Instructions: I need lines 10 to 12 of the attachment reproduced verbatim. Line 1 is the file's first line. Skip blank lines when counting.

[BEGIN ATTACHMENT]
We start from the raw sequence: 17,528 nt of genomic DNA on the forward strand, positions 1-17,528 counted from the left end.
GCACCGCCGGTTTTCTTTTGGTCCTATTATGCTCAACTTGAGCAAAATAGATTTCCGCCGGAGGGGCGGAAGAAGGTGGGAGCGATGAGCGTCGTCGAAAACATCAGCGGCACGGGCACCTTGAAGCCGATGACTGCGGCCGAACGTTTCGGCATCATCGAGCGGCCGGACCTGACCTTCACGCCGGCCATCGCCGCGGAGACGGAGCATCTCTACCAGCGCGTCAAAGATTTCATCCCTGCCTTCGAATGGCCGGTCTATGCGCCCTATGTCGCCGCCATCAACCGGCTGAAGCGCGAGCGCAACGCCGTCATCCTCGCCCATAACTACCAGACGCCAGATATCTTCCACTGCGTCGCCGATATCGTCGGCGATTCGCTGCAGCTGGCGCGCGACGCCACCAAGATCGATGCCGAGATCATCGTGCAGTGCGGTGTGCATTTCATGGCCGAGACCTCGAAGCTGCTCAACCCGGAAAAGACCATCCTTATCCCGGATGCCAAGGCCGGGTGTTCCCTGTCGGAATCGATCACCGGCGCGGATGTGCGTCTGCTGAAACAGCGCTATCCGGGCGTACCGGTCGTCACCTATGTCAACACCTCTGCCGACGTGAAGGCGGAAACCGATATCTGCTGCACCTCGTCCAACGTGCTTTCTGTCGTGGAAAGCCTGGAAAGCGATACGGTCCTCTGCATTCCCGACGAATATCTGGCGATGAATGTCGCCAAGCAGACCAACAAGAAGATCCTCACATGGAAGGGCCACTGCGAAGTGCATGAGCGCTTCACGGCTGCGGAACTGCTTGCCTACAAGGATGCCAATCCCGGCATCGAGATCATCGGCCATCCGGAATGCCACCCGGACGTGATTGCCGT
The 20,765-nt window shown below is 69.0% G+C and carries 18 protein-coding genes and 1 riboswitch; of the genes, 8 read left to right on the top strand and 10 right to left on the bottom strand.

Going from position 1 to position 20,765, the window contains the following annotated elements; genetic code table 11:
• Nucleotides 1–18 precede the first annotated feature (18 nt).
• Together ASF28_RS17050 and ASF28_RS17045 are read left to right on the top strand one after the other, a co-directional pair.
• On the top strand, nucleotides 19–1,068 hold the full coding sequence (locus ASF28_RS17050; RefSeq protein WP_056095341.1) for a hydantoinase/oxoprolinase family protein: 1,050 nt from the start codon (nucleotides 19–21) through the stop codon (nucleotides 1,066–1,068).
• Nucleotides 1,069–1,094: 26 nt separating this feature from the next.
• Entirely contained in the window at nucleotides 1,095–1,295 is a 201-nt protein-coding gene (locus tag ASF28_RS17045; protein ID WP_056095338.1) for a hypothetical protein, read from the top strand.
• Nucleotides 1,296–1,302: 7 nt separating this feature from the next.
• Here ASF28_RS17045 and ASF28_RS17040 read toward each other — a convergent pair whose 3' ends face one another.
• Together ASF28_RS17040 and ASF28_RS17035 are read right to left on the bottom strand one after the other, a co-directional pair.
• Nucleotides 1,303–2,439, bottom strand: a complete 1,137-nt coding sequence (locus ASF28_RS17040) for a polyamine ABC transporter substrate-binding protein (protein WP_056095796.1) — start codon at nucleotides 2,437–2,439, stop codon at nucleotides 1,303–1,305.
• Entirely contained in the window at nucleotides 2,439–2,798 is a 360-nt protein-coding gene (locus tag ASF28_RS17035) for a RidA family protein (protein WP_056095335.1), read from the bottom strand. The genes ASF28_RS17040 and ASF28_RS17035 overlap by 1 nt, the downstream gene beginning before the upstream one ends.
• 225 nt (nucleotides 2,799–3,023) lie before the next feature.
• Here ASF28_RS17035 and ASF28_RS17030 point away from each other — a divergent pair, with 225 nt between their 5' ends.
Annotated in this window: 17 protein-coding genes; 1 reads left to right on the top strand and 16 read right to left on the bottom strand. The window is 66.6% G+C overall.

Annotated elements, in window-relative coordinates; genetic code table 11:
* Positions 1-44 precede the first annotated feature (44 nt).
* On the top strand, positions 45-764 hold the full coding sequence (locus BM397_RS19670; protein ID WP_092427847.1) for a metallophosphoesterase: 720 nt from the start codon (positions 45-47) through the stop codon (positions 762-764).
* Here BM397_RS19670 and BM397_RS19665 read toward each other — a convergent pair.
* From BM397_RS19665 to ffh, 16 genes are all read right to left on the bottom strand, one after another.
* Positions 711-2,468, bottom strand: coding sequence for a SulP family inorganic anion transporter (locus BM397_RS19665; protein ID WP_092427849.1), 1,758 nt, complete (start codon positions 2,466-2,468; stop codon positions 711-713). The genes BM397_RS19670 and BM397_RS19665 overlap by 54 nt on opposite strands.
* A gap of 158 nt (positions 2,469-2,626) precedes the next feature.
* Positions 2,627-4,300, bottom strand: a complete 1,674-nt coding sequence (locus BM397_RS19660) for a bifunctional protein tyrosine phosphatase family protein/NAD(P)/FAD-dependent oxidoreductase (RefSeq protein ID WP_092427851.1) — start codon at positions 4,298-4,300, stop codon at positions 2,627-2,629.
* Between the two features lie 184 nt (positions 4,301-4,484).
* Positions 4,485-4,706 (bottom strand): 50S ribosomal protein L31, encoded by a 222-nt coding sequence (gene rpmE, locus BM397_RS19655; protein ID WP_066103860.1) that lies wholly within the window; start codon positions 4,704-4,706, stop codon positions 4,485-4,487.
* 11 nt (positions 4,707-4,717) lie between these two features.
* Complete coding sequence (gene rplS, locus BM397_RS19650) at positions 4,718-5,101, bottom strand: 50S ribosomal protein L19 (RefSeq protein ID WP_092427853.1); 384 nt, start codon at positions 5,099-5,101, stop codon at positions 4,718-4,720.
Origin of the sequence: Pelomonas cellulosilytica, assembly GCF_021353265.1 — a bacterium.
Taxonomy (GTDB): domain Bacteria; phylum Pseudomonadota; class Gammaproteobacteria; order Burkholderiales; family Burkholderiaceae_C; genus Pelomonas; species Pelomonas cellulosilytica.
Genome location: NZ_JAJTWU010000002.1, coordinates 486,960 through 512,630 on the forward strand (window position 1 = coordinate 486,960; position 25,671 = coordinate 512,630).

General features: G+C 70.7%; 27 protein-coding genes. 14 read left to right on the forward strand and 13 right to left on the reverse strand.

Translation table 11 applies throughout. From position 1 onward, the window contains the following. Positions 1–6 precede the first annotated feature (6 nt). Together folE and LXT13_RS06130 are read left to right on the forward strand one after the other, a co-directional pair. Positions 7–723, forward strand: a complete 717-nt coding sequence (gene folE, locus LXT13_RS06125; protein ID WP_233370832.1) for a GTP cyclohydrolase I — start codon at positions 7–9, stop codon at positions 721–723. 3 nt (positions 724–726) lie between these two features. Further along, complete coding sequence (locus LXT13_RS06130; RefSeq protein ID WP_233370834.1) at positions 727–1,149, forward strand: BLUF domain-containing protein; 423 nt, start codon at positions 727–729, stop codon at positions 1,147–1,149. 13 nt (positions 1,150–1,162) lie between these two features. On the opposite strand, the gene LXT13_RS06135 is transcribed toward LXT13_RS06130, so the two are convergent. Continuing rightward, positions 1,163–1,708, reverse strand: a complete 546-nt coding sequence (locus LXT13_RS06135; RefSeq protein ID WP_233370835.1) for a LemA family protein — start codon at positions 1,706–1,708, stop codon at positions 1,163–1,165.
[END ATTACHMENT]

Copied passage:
• Nucleotides 1,296–1,302: 7 nt separating this feature from the next.
• Here ASF28_RS17045 and ASF28_RS17040 read toward each other — a convergent pair whose 3' ends face one another.
• Together ASF28_RS17040 and ASF28_RS17035 are read right to left on the bottom strand one after the other, a co-directional pair.